If your baby’s healthcare provider suspects meconium ileus, they’ll order an abdominal X-ray. X-rays can show enlarged loops of small intestine. When meconium mixes with swallowed air, radiologists may see what looks like soap bubbles in your baby’s small intestine. If there’s a complete obstruction, no air will be present in your baby’s rectum.

The radiology department may also perform a contrast enema. Contrast is a liquid that’s visible on X-rays. The enema may show their large intestine is narrower than normal. It can also identify malrotation. If the enema shows malrotation, your baby’s healthcare provider will order an upper gastrointestinal series (UGI). A UGI can confirm a malrotation diagnosis. It can also help evaluate where their intestine is twisting.

Your infant’s healthcare provider may also order a sweat test to confirm or rule out cystic fibrosis.

Management and Treatment

How is meconium ileus treated?

If your newborn has complex meconium ileus (such as a twisted or perforated intestine), they’ll need surgery immediately.

If your baby has simple meconium ileus, their healthcare provider may first try to wash out the blockage using an enema. The enema may contain a special drug that breaks down and softens thickened meconium. The enema solution may help the meconium pass through your baby’s intestine and out of their rectum.

Your baby’s healthcare provider will slowly infuse the solution through a catheter inserted in your baby’s rectum. They’ll use a medical imaging procedure called fluoroscopy. Fluoroscopy passes X-rays through your baby’s body to create a real-time video of the tissues inside of your baby’s body.

If an enema doesn’t work, your baby’s healthcare provider will need to perform surgery. They’ll cut open your baby’s intestine and remove the meconium. Depending on your baby’s condition, they may bring the open ends of your baby’s intestine out through the wall of their abdomen (ileostomy). They’ll do more enemas through the open ends of their intestine until they remove all of the meconium. Your child’s healthcare provider will perform another operation to put the ends of their intestine back together.

Prevention

How can I prevent meconium ileus in my baby?

You can’t prevent meconium ileus. Cystic fibrosis usually causes the condition, which is an inherited disease. If you’re pregnant or planning on pregnancy, you may want to consider prenatal cystic fibrosis carrier screening. Screening can help you understand your risk of having a child with the condition.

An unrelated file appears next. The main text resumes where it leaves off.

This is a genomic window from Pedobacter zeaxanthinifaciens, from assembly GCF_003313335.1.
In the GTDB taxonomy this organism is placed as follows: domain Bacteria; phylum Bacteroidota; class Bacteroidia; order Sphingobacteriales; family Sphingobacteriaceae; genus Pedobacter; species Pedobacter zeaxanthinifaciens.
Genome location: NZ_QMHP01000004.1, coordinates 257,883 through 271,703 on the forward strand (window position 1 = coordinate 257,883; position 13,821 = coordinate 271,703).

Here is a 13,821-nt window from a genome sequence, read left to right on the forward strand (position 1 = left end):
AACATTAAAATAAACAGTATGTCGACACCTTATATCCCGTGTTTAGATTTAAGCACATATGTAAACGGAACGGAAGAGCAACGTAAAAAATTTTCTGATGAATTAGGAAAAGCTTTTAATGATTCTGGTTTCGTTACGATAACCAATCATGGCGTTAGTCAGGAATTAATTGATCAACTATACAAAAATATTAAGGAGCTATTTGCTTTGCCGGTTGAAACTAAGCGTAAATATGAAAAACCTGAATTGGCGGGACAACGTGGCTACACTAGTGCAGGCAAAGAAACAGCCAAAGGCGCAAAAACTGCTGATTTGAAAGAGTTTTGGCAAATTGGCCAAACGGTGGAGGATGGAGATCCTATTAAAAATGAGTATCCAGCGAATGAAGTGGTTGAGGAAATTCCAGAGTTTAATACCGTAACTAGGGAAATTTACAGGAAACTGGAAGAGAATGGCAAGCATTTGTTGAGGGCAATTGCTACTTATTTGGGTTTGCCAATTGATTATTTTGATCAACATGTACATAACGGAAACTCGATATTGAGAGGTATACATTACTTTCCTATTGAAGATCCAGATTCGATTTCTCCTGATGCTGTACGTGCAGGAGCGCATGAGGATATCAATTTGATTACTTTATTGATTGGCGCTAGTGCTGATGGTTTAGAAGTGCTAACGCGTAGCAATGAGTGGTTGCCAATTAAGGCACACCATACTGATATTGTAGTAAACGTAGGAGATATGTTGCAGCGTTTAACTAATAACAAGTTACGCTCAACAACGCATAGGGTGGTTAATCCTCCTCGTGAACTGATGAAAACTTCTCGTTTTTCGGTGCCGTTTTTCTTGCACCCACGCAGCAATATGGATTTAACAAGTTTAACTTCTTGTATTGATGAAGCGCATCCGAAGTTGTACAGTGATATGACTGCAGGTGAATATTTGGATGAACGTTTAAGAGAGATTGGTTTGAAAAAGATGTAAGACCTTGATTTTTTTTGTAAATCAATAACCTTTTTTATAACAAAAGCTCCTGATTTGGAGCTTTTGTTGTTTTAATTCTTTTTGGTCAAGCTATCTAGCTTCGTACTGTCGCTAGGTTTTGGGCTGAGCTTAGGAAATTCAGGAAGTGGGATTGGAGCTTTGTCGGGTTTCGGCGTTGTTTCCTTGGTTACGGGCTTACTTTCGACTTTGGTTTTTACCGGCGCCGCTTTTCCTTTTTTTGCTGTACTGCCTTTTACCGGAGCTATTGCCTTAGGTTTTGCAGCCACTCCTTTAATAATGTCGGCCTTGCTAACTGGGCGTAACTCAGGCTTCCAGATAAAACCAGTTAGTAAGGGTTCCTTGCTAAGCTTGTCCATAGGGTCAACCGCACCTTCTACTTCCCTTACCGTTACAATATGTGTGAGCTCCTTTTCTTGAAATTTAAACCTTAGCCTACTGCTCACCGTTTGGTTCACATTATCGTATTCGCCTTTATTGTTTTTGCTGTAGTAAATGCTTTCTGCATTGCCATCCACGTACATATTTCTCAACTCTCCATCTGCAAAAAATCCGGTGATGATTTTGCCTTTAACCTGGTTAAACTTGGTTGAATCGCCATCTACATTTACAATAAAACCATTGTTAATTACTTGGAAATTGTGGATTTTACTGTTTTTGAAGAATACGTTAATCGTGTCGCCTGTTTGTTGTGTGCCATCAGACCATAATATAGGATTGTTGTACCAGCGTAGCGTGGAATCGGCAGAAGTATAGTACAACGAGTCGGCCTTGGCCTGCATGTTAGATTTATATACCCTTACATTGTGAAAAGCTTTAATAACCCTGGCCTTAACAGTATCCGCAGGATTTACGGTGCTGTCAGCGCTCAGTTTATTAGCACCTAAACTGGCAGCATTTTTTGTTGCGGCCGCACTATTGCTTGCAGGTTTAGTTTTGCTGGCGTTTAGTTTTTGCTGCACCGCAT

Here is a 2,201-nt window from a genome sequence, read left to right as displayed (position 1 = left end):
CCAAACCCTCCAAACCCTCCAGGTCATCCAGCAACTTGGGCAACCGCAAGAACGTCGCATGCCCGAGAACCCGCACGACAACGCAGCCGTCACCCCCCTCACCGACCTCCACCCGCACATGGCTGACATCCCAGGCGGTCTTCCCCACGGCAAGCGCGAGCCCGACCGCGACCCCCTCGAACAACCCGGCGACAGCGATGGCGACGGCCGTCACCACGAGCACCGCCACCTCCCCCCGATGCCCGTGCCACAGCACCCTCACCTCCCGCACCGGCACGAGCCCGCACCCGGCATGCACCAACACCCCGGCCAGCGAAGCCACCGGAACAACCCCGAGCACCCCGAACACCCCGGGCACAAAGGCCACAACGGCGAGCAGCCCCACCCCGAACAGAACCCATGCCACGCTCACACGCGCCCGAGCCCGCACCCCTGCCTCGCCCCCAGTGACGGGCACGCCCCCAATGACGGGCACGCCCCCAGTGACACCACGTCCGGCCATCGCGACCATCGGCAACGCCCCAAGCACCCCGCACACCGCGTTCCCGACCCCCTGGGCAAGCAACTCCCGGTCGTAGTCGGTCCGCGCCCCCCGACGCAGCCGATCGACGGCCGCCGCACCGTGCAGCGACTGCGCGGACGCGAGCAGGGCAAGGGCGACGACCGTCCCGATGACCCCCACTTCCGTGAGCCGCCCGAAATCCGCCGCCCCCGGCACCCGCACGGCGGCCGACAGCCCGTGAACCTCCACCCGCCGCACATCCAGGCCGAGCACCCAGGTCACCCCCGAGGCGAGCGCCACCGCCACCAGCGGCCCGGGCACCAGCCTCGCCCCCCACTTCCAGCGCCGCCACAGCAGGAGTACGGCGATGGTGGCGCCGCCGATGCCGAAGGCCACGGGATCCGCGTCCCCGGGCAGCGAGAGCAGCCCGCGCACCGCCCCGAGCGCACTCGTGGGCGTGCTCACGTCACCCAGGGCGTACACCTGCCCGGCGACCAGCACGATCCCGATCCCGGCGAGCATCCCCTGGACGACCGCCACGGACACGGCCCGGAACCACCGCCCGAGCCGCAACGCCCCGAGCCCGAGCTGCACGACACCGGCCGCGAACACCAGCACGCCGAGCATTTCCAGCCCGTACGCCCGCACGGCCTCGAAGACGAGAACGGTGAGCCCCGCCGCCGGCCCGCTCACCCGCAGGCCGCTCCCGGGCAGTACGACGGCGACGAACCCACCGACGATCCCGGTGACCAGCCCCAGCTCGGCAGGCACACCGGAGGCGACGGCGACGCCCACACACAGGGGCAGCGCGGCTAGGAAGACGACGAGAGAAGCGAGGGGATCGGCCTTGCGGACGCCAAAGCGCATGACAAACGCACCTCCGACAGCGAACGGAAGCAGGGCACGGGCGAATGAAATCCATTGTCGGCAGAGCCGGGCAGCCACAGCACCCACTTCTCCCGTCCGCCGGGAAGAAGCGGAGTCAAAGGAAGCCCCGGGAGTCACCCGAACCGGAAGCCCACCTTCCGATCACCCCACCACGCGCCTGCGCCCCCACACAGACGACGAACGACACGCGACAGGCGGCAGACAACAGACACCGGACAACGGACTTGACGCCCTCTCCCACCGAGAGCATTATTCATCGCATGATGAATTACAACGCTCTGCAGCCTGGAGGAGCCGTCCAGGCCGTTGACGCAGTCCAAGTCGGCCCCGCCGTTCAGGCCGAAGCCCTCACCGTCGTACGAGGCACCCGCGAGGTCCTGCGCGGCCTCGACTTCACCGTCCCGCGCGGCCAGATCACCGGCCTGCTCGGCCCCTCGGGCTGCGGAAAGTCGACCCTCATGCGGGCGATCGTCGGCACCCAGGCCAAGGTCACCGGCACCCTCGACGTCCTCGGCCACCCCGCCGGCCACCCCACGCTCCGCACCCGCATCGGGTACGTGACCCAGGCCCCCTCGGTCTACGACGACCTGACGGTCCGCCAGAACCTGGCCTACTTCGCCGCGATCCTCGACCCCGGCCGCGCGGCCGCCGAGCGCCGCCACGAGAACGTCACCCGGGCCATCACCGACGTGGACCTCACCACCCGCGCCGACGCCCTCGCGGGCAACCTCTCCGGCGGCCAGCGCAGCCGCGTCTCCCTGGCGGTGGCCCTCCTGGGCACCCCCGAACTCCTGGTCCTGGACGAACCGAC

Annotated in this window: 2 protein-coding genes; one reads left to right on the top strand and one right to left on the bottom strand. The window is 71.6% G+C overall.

Outlook / Prognosis

What is the outlook if my baby has meconium ileus?

The prognosis for even complicated cases of meconium ileus is usually good. Meconium ileus is often a sign of cystic fibrosis. But with early diagnosis and treatment, the long-term outlook for your baby’s lung function, nutrition intake and risk of infection is good. If meconium ileus is left untreated, your baby’s prognosis is poor. It’s vital to seek treatment right away if your baby has meconium ileus.

A note from Cleveland Clinic

You may be scared and confused if your baby has meconium ileus. As with many health conditions, early diagnosis and treatment usually result in a successful outcome. While meconium ileus is typically a sign of cystic fibrosis, it’s important to remember the disease has treatment options. Talk with your baby’s healthcare provider about any concerns you have. They’ll work with you to make sure your baby has the best outcome possible.

Last reviewed by a Cleveland Clinic medical professional on 03/03/2022.

References

  • Merck Manual. Meconium Ileus. (https://www.merckmanuals.com/home/children-s-health-issues/gastrointestinal-gi-and-liver-problems-in-newborns/meconium-ileus) Accessed 3/3/2022.
  • Parikh NS, Ibrahim S, Ahlawat R. Meconium Ileus. (https://www.ncbi.nlm.nih.gov/books/NBK537008/) [Updated 2021 Aug 13]. In: StatPearls [Internet]. Treasure Island (FL): StatPearls Publishing. Accessed 3/3/2022.
  • Sathe M, Houwen R. Meconium ileus in Cystic Fibrosis. (https://pubmed.ncbi.nlm.nih.gov/28986020/) J Cyst Fibros. 2017;16 Suppl 2:S32-S39. Accessed 3/3/2022.
  • Waldhausen JHT, Richards M. Meconium Ileus. (https://pubmed.ncbi.nlm.nih.gov/29487495/) Clin Colon Rectal Surg. 2018;31(2):121-126. Accessed 3/3/2022.